It’s the start of a new year. For some it’s a time to look back and assess the previous year. For others it’s a time to set goals and resolutions. However you approach the new year, we want to help you make healthier choices and Get Cooperized in 2013.
With the launch of our new Pinterest channel, we are sharing a daily inspirational quote in January. Below are a few quotes to inspire you to make healthy choices this week.
My parents are from New York City and Italy, so in our house, we appreciate a good piece of pie. Yet many people think pizza cannot be part of a healthy diet. Think again! Don’t automatically assume that dinner at your favorite pizza joint is out of the question when eating healthy.
It is possible to eat out and eat healthy. Since pizza is made-to-order, simply choose a thin-crust pizza and ask for half or a third the usual amount of cheese. With plenty of flavorful toppings, the reduction in cheese is usually not missed – plus, you’ll enjoy the added benefit of a pizza crust that stays crisp longer.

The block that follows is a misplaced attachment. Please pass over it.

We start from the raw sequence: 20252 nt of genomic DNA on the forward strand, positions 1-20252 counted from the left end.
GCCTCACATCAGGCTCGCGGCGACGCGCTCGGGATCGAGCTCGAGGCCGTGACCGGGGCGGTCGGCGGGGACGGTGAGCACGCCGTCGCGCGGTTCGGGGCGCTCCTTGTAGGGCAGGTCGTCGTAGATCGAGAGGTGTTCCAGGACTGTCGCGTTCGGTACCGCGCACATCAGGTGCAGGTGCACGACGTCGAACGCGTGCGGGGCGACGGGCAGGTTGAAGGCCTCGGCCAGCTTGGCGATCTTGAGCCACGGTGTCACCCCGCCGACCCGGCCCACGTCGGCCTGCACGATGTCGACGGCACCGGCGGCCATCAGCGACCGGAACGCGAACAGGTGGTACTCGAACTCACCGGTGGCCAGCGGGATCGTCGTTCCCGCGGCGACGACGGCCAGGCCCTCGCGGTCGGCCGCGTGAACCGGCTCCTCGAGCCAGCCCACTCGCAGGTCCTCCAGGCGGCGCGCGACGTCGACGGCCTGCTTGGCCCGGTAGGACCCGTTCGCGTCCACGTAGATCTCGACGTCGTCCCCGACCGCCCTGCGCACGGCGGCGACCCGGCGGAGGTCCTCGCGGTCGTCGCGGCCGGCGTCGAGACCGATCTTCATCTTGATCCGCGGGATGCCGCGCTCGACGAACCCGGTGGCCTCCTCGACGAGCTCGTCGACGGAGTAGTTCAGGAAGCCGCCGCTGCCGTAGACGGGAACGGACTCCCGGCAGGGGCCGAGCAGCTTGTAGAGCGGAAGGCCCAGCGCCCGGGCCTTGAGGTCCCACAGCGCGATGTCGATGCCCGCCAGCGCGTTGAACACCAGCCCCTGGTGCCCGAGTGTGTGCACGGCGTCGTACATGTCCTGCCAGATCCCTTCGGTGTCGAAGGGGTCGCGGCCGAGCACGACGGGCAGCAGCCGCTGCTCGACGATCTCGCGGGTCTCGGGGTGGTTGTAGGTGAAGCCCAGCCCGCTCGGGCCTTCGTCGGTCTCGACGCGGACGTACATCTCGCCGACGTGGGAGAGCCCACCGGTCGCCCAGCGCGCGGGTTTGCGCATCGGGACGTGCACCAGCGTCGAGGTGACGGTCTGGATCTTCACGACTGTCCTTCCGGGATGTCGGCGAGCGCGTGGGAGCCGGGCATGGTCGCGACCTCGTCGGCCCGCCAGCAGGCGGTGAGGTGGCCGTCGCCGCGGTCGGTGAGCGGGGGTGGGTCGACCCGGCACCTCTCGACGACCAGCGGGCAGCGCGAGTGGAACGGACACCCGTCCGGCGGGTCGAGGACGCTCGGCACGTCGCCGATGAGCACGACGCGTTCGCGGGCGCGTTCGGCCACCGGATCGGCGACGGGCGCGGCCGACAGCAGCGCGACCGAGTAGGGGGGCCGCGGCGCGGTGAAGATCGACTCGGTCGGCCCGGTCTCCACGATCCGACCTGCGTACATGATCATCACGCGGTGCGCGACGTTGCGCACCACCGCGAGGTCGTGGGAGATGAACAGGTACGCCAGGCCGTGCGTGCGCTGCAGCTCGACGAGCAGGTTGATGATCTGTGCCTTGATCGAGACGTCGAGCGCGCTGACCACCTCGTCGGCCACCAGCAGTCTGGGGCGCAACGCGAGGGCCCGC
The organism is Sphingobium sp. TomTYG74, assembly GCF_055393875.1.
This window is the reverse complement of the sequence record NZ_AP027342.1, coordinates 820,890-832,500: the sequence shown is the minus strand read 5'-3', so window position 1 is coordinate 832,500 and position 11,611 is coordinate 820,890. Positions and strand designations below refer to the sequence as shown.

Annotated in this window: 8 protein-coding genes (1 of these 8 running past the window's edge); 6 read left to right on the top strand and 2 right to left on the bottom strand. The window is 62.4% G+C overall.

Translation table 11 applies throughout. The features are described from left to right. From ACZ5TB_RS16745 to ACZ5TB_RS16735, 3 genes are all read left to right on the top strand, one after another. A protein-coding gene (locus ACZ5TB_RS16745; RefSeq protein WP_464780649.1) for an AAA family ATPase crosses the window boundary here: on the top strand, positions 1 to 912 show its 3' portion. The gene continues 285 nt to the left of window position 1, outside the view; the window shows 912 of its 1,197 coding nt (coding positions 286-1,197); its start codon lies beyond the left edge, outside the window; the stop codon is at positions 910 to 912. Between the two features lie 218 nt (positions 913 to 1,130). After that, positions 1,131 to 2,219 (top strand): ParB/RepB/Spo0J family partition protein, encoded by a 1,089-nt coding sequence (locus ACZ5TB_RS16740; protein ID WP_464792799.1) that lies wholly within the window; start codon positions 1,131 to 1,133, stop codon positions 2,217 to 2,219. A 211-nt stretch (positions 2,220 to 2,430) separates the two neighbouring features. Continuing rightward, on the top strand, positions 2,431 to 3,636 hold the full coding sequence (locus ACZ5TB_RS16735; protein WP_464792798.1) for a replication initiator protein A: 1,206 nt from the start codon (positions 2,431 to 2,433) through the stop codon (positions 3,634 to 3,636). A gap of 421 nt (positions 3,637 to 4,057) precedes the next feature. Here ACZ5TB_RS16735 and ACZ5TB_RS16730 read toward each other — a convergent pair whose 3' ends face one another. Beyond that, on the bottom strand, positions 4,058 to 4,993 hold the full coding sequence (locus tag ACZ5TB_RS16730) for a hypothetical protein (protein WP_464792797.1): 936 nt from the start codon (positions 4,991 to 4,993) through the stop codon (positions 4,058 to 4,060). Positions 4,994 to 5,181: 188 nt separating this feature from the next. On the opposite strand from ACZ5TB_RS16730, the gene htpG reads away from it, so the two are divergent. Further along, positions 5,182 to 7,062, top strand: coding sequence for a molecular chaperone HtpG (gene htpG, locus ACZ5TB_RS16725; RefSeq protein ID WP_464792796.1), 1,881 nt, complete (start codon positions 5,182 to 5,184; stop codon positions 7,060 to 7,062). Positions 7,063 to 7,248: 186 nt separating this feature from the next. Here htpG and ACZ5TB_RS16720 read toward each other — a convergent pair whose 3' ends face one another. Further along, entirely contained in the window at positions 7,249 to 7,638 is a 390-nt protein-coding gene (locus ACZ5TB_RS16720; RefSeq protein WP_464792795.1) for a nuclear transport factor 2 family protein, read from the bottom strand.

I am definitely a plain jane when it comes to my pizza, but there are ways to save even more calories when choosing your toppings. Pick vegetable toppings and leaner meats. Canadian bacon and pineapple are delicious, and so is grilled chicken with onions and peppers or a bit of goat cheese.
If portion control is a problem, order the smallest size, and share with a friend. My husband and I always share a salad, too. So the pizza sitting on the table isn’t the only temptation, order the salad to come with your pizza – that way you’ll have a full plate which will contribute to your overall satiety.